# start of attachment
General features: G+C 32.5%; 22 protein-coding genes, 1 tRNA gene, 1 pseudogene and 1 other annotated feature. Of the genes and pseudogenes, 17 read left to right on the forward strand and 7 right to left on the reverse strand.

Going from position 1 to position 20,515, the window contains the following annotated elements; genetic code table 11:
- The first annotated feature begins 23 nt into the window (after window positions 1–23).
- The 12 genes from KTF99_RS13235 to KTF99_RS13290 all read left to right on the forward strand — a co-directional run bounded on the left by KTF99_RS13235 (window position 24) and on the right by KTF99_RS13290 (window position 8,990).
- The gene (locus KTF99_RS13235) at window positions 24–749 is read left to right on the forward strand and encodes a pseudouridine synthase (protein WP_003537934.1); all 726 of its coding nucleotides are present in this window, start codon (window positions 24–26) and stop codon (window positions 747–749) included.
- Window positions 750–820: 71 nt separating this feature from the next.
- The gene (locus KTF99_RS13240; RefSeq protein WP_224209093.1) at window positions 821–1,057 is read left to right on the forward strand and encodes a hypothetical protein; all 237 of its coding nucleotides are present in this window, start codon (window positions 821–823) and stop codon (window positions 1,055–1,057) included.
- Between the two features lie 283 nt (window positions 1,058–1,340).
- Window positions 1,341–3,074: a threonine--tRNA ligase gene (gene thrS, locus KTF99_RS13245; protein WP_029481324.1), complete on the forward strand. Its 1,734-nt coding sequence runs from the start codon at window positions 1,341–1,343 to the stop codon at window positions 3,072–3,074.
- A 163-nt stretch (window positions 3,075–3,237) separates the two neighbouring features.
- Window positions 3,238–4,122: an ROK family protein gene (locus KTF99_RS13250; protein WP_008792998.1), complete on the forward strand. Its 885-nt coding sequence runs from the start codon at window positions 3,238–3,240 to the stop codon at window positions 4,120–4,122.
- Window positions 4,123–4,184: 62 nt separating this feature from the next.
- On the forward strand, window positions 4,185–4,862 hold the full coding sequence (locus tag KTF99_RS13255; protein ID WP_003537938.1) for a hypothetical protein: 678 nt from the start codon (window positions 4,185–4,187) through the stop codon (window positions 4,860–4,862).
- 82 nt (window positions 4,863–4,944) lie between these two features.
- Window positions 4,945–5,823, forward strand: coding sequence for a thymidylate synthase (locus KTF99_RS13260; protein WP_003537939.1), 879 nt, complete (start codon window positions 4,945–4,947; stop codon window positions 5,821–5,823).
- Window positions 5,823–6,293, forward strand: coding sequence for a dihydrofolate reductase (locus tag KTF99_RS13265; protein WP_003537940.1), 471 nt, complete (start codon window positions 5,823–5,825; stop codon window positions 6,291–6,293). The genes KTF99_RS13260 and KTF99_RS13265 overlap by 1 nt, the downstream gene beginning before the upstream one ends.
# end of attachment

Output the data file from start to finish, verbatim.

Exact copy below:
General features: G+C 32.5%; 22 protein-coding genes, 1 tRNA gene, 1 pseudogene and 1 other annotated feature. Of the genes and pseudogenes, 17 read left to right on the forward strand and 7 right to left on the reverse strand.

Going from position 1 to position 20,515, the window contains the following annotated elements; genetic code table 11:
- The first annotated feature begins 23 nt into the window (after window positions 1–23).
- The 12 genes from KTF99_RS13235 to KTF99_RS13290 all read left to right on the forward strand — a co-directional run bounded on the left by KTF99_RS13235 (window position 24) and on the right by KTF99_RS13290 (window position 8,990).
- The gene (locus KTF99_RS13235) at window positions 24–749 is read left to right on the forward strand and encodes a pseudouridine synthase (protein WP_003537934.1); all 726 of its coding nucleotides are present in this window, start codon (window positions 24–26) and stop codon (window positions 747–749) included.
- Window positions 750–820: 71 nt separating this feature from the next.
- The gene (locus KTF99_RS13240; RefSeq protein WP_224209093.1) at window positions 821–1,057 is read left to right on the forward strand and encodes a hypothetical protein; all 237 of its coding nucleotides are present in this window, start codon (window positions 821–823) and stop codon (window positions 1,055–1,057) included.
- Between the two features lie 283 nt (window positions 1,058–1,340).
- Window positions 1,341–3,074: a threonine--tRNA ligase gene (gene thrS, locus KTF99_RS13245; protein WP_029481324.1), complete on the forward strand. Its 1,734-nt coding sequence runs from the start codon at window positions 1,341–1,343 to the stop codon at window positions 3,072–3,074.
- A 163-nt stretch (window positions 3,075–3,237) separates the two neighbouring features.
- Window positions 3,238–4,122: an ROK family protein gene (locus KTF99_RS13250; protein WP_008792998.1), complete on the forward strand. Its 885-nt coding sequence runs from the start codon at window positions 3,238–3,240 to the stop codon at window positions 4,120–4,122.
- Window positions 4,123–4,184: 62 nt separating this feature from the next.
- On the forward strand, window positions 4,185–4,862 hold the full coding sequence (locus tag KTF99_RS13255; protein ID WP_003537938.1) for a hypothetical protein: 678 nt from the start codon (window positions 4,185–4,187) through the stop codon (window positions 4,860–4,862).
- 82 nt (window positions 4,863–4,944) lie between these two features.
- Window positions 4,945–5,823, forward strand: coding sequence for a thymidylate synthase (locus KTF99_RS13260; protein WP_003537939.1), 879 nt, complete (start codon window positions 4,945–4,947; stop codon window positions 5,821–5,823).
- Window positions 5,823–6,293, forward strand: coding sequence for a dihydrofolate reductase (locus tag KTF99_RS13265; protein WP_003537940.1), 471 nt, complete (start codon window positions 5,823–5,825; stop codon window positions 6,291–6,293). The genes KTF99_RS13260 and KTF99_RS13265 overlap by 1 nt, the downstream gene beginning before the upstream one ends.